Old 09-08-2011, 07:25 AM   #53
onebuck
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Hi,

Quote:
Originally Posted by Frank111 View Post
I know how to use slackware. Just haven't used it for a long, long time. The last time I used slackware was version 10.x
So your poll is based on past experience and lack of understanding for a unique Gnu/Linux. If you really understood things then the suggestion for modernizing would be moot and not even suggested.

As other LQ members have stated: Why not just move on to something that makes you happy. A new version such as Slackware 13.37 to hopefully enlighten would be my choice.

Hopefully you take our suggestions & mindfully make a decision based on fact(s).
 
Old 09-08-2011, 08:56 AM   #54
spudgunner
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I voted yes before I read the stuff about package management.

Should Slackware be modernized in this sense? NOOOOOOOOOOOOOOOOOOOOOOO!!!!!!

That'll teach me to do things without reading first.
 
Old 09-08-2011, 08:57 AM   #55
sycamorex
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Quote:
Originally Posted by spudgunner View Post
I voted yes before I read the stuff about package management.

Should Slackware be modernized in this sense? NOOOOOOOOOOOOOOOOOOOOOOO!!!!!!

so in which sense should it be modernised?

Last edited by sycamorex; 09-08-2011 at 09:12 AM.
 
Old 09-08-2011, 09:06 AM   #56
spudgunner
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I was thinking the optimization, but apparently that's already been done. So nothing.
 
Old 09-08-2011, 09:20 AM   #57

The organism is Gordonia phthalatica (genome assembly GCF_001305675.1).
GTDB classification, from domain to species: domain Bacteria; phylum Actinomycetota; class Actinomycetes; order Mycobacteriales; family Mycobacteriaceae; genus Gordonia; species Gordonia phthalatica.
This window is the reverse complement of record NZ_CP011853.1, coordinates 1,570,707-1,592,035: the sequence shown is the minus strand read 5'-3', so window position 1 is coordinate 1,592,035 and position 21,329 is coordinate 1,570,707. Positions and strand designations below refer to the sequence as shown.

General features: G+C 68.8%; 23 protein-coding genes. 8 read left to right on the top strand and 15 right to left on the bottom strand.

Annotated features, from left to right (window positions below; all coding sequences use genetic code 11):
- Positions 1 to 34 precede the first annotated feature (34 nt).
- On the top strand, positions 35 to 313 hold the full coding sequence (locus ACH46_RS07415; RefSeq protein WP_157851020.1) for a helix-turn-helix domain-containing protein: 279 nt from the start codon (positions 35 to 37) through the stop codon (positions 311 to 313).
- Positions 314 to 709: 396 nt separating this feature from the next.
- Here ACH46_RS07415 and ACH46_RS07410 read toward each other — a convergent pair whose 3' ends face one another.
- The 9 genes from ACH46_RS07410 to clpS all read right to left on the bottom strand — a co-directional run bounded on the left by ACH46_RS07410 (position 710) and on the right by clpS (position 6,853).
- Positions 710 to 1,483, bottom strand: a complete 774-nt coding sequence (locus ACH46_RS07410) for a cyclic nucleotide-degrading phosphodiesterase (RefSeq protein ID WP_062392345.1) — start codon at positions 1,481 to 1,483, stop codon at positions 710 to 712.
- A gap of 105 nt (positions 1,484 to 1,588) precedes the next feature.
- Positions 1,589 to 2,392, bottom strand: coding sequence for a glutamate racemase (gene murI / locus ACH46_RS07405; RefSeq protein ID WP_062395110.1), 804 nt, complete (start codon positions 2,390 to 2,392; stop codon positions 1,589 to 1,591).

fgcl2k
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I voted NO because I don't want dependencies management: it introduces too much complexity if you do it right and you spend a lot of time struggling with the package manager. And dependencies change depending on how you compile a package (what options/features you enable).

But I would really like to have a dependency graph of the standard Slackware install: it would be really helpful, for example, to install Slackware in small embedded devices.
 
Old 09-08-2011, 09:26 AM   #58
diamondsandrain
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The question on this one should be changed to "Should slackware look, act and feel just like all the top major distributions?". Choice is a wonderful thing.

I'm shamelessly stealing this response (hope it hasn't already been used, I don't want to go back through everything on my temp P3 setup).
The short answer is no.
The long answer is noooooooooooooo!
 
Old 09-08-2011, 09:32 AM   #59
spudgunner
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Quote:
Originally Posted by fgcl2k View Post
I voted NO because I don't want dependencies management: it introduces too much complexity if you do it right and you spend a lot of time struggling with the package manager. And dependencies change depending on how you compile a package (what options/features you enable).
And because it becomes a severe struggle when a machine is without internet. That was my main reason for switching.
 
Old 09-08-2011, 09:48 AM   #60
hitest
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No. I prefer the Slackware way of dependency resolution, that is, the system administrator (that's you) resolves dependencies. Dependency resolving package managers are a fine thing *when* they work. I like Slackware just the way it is, thank you very much.